Also I split the tin so that part of the roof metal extended past the hole. This is so the boot can be placed under the top half of the roof metal and the boot over the top of the down side roof metal like shingles to help prevent leaks.
Nark out your oval to suit the round pipe. Take a slot tip screw driver and place a corner on the tinm then whack it a few times with a hammer to shear the metal into a gash. Then use snips to cut out your hole. Don't use a rubber boot to seal a chimney or smoke pipe get or fabricate a metal version and screw that on. Then caulk with 1000 degree sealant.
Do not meddle in the affairs of Dragons, for you are crunchy and good with ketchup........
When the stove is where you want it to be take a weight on a string [plumb bob] and make sure that it is centered over the stove outlet pipe. Use a tape measure to ensure it's centered. Mark the spot you are holding the string at on the bottom of the roof and drive a nail through it. Measure the pipe to get the radius and mark the radius on 2 or 3 sides. Place your pipe there and trace your hole cut. Use a hole saw, screwdriver and hammer or whatever other means that you need to start your cut. If you do not have red or green handled snips designed to cut in a circle use a blade and go slow. Put the pipe through and install your flashing assuming that you are not using a chimney support package. Pipe down to the stove. Install the crimped portion so that the creosote runs to the stove rather than down the outside of the pipe.
I drilled a 1/2" hole with a drill, then used tin snips to cut the circle.
A 'thimble' goes through the hole first.
The stove pipe from inside is fitted into the bottom of the thimble.
Another section of stovepipe is fitted in the top of the thimble.
A storm thing [shaped like a traffic cone] goes around the upper stovepipe.
Last a top piece of hat goes on top.
Thank you everyone. We are removing the frame from the floor bed of oven today. and..stacking the "bones" of the Oven. After that we will start on the top part. Thank you everyone for all the advice and tips. We printed and put with the stove pipe to have ready later this week. Thank you very much!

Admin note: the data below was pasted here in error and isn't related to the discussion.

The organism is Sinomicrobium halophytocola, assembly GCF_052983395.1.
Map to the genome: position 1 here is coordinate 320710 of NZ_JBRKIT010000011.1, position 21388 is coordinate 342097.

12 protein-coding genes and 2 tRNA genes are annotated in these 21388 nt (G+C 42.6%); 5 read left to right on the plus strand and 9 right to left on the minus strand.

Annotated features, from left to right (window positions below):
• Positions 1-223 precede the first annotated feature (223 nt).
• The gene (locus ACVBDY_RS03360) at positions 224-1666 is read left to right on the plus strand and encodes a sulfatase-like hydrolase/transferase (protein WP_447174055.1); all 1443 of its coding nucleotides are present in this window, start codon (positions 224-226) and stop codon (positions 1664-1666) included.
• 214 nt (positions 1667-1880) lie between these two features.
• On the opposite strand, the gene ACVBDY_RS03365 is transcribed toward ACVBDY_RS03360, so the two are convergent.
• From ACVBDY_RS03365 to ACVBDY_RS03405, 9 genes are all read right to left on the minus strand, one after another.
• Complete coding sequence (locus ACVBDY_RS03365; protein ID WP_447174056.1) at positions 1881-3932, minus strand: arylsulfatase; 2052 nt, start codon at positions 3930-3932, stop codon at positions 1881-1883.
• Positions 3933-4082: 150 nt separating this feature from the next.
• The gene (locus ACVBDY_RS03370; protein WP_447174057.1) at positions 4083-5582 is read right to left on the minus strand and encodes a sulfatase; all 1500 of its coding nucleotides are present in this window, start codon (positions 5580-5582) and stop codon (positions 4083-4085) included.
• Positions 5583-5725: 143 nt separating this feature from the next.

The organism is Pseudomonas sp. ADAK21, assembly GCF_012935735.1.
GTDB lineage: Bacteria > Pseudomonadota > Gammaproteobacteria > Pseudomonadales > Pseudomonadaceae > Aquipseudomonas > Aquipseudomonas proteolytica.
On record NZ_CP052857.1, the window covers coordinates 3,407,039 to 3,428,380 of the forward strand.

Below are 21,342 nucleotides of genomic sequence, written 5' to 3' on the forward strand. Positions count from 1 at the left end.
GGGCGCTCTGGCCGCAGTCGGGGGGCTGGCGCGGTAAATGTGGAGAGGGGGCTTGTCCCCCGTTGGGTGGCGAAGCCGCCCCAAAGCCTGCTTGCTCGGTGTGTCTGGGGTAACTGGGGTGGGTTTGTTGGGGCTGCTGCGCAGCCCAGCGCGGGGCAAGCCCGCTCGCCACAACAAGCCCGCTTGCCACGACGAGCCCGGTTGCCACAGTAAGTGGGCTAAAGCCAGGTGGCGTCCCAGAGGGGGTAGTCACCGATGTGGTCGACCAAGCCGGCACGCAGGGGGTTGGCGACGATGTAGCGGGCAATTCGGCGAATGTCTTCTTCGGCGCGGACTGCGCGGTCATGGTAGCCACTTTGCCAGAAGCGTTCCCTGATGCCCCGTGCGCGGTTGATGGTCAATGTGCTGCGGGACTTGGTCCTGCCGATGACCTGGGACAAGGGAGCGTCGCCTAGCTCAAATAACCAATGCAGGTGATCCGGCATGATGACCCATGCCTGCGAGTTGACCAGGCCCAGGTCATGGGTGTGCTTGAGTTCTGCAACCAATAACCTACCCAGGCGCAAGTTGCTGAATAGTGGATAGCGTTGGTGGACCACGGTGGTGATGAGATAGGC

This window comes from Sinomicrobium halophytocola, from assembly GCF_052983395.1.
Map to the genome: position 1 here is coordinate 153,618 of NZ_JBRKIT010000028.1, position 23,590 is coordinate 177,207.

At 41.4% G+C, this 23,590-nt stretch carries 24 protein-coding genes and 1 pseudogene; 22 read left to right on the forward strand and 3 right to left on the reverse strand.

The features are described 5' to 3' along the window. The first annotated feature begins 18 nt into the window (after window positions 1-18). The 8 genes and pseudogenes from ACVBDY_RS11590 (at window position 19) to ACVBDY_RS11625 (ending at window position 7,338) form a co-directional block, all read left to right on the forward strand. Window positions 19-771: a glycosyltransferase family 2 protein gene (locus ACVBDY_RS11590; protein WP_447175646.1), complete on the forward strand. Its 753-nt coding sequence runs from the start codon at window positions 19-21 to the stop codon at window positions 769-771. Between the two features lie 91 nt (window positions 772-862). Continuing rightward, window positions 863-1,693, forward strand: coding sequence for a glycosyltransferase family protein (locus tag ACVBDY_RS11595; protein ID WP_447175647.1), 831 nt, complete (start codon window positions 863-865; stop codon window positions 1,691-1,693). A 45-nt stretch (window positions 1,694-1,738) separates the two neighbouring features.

There's no need at all to cut a round or oval hole. As ramblin wreck outlined, you have to have a ceiling support to let the stove pipe transition to chimney pipe. You'll have a level one if it passes through a second floor or ceiling. You'll have an angled one if it attaches directly under a sloping roof.
You'll box the ceiling support with the same 2X? as the roof or floor is constructed of.
When the chimney pipe passes through the roof it will topped with a cone-shaped storm collar. This is typically square, so the opening in the roof tin can also be square. You buy the individual collar that most matches the slope of your roof. The top end of the collar slips under the roofing to shed water. The bottum edge slips OVER the roofing to displace water. For my own chimney collar I added two small strips of extra roofing tin to cover the left and right edges of the collar. I just made one single cut with a metal-bladed circular saw straight across the roofing just above the collar. The gap between the two cuts were covered with the left and right peices of tin.
All weather side of the tin were sealed with regular roofing tar. Any gaps under the tin was filled in with spray foam insulation. Anything flameable (like the spray foam for example) were kept a minimum of 2" away from the triple-wall chimney pipe, and 6" away from the double wall stove pipe.
... you have to have a ceiling support to
... if it passes through a second floor or ceiling.
... You'll box the ceiling support with
... the triple-wall chimney pipe, and 6" away from the double wall stove pipe.
The OP stated that there is no attic or ceiling.
My house has no attic or ceiling either. Stove pipe connects to thimble and back to stovepipe with storm collar and top-hat.
Also not all regions require triple-wall or double-wall.
Tonight we decided to rush things up and we fired up the Oven even though it is not finished! Made some great pizzas and bread sticks but we all got smoke smack in the face and eyes! So tomorrow we are going to buy the vent pipe and work on the chimney.
Photos later. Have to do chores now. Thanks everyone!
ET1 SS: We are going to use the boot things that are heat proof and also the metal thing-y that goes through the tin. We will have to have a curve in the stove pipe since a wood joist is just above it. Photos later! Thank you.